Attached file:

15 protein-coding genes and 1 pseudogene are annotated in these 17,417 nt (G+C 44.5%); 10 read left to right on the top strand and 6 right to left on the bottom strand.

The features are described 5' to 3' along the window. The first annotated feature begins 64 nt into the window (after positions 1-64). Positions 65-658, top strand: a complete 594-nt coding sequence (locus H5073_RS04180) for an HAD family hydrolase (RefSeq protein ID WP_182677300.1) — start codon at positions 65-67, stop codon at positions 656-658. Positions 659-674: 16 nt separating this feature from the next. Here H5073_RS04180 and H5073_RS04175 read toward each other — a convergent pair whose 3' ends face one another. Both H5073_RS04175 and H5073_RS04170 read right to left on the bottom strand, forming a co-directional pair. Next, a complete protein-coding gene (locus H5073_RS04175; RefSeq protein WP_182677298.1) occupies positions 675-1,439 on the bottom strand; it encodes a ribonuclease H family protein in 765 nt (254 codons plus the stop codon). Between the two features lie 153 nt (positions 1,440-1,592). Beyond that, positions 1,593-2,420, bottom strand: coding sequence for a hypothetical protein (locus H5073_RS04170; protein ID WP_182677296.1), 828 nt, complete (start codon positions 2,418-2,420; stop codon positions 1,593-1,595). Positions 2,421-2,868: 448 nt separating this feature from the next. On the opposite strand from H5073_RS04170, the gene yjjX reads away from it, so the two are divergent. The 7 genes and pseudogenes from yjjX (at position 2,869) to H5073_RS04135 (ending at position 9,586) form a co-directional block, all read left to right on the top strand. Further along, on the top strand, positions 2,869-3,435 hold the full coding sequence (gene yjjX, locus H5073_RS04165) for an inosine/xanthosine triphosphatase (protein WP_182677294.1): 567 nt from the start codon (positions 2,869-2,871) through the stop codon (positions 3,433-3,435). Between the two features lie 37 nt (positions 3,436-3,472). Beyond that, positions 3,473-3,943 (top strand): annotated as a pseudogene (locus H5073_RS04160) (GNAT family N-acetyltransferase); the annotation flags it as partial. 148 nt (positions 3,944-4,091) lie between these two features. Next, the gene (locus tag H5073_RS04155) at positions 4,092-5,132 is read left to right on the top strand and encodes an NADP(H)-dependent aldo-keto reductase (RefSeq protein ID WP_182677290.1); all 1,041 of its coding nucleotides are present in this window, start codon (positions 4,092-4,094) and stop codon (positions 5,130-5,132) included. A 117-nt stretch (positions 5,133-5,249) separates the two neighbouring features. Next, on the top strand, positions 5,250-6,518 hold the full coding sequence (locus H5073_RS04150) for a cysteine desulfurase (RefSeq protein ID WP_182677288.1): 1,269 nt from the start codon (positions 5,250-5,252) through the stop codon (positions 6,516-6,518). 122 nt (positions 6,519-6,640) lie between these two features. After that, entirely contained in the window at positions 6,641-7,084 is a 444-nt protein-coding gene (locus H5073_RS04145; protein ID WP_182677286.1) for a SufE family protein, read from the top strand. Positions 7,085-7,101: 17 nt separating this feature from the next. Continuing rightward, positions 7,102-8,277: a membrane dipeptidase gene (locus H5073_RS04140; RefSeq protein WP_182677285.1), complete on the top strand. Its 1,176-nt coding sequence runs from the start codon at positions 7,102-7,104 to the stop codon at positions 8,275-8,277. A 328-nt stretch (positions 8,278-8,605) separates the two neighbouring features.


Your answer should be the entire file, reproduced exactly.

15 protein-coding genes and 1 pseudogene are annotated in these 17,417 nt (G+C 44.5%); 10 read left to right on the top strand and 6 right to left on the bottom strand.

The features are described 5' to 3' along the window. The first annotated feature begins 64 nt into the window (after positions 1-64). Positions 65-658, top strand: a complete 594-nt coding sequence (locus H5073_RS04180) for an HAD family hydrolase (RefSeq protein ID WP_182677300.1) — start codon at positions 65-67, stop codon at positions 656-658. Positions 659-674: 16 nt separating this feature from the next. Here H5073_RS04180 and H5073_RS04175 read toward each other — a convergent pair whose 3' ends face one another. Both H5073_RS04175 and H5073_RS04170 read right to left on the bottom strand, forming a co-directional pair. Next, a complete protein-coding gene (locus H5073_RS04175; RefSeq protein WP_182677298.1) occupies positions 675-1,439 on the bottom strand; it encodes a ribonuclease H family protein in 765 nt (254 codons plus the stop codon). Between the two features lie 153 nt (positions 1,440-1,592). Beyond that, positions 1,593-2,420, bottom strand: coding sequence for a hypothetical protein (locus H5073_RS04170; protein ID WP_182677296.1), 828 nt, complete (start codon positions 2,418-2,420; stop codon positions 1,593-1,595). Positions 2,421-2,868: 448 nt separating this feature from the next. On the opposite strand from H5073_RS04170, the gene yjjX reads away from it, so the two are divergent. The 7 genes and pseudogenes from yjjX (at position 2,869) to H5073_RS04135 (ending at position 9,586) form a co-directional block, all read left to right on the top strand. Further along, on the top strand, positions 2,869-3,435 hold the full coding sequence (gene yjjX, locus H5073_RS04165) for an inosine/xanthosine triphosphatase (protein WP_182677294.1): 567 nt from the start codon (positions 2,869-2,871) through the stop codon (positions 3,433-3,435). Between the two features lie 37 nt (positions 3,436-3,472). Beyond that, positions 3,473-3,943 (top strand): annotated as a pseudogene (locus H5073_RS04160) (GNAT family N-acetyltransferase); the annotation flags it as partial. 148 nt (positions 3,944-4,091) lie between these two features. Next, the gene (locus tag H5073_RS04155) at positions 4,092-5,132 is read left to right on the top strand and encodes an NADP(H)-dependent aldo-keto reductase (RefSeq protein ID WP_182677290.1); all 1,041 of its coding nucleotides are present in this window, start codon (positions 4,092-4,094) and stop codon (positions 5,130-5,132) included. A 117-nt stretch (positions 5,133-5,249) separates the two neighbouring features. Next, on the top strand, positions 5,250-6,518 hold the full coding sequence (locus H5073_RS04150) for a cysteine desulfurase (RefSeq protein ID WP_182677288.1): 1,269 nt from the start codon (positions 5,250-5,252) through the stop codon (positions 6,516-6,518). 122 nt (positions 6,519-6,640) lie between these two features. After that, entirely contained in the window at positions 6,641-7,084 is a 444-nt protein-coding gene (locus H5073_RS04145; protein ID WP_182677286.1) for a SufE family protein, read from the top strand. Positions 7,085-7,101: 17 nt separating this feature from the next. Continuing rightward, positions 7,102-8,277: a membrane dipeptidase gene (locus H5073_RS04140; RefSeq protein WP_182677285.1), complete on the top strand. Its 1,176-nt coding sequence runs from the start codon at positions 7,102-7,104 to the stop codon at positions 8,275-8,277. A 328-nt stretch (positions 8,278-8,605) separates the two neighbouring features.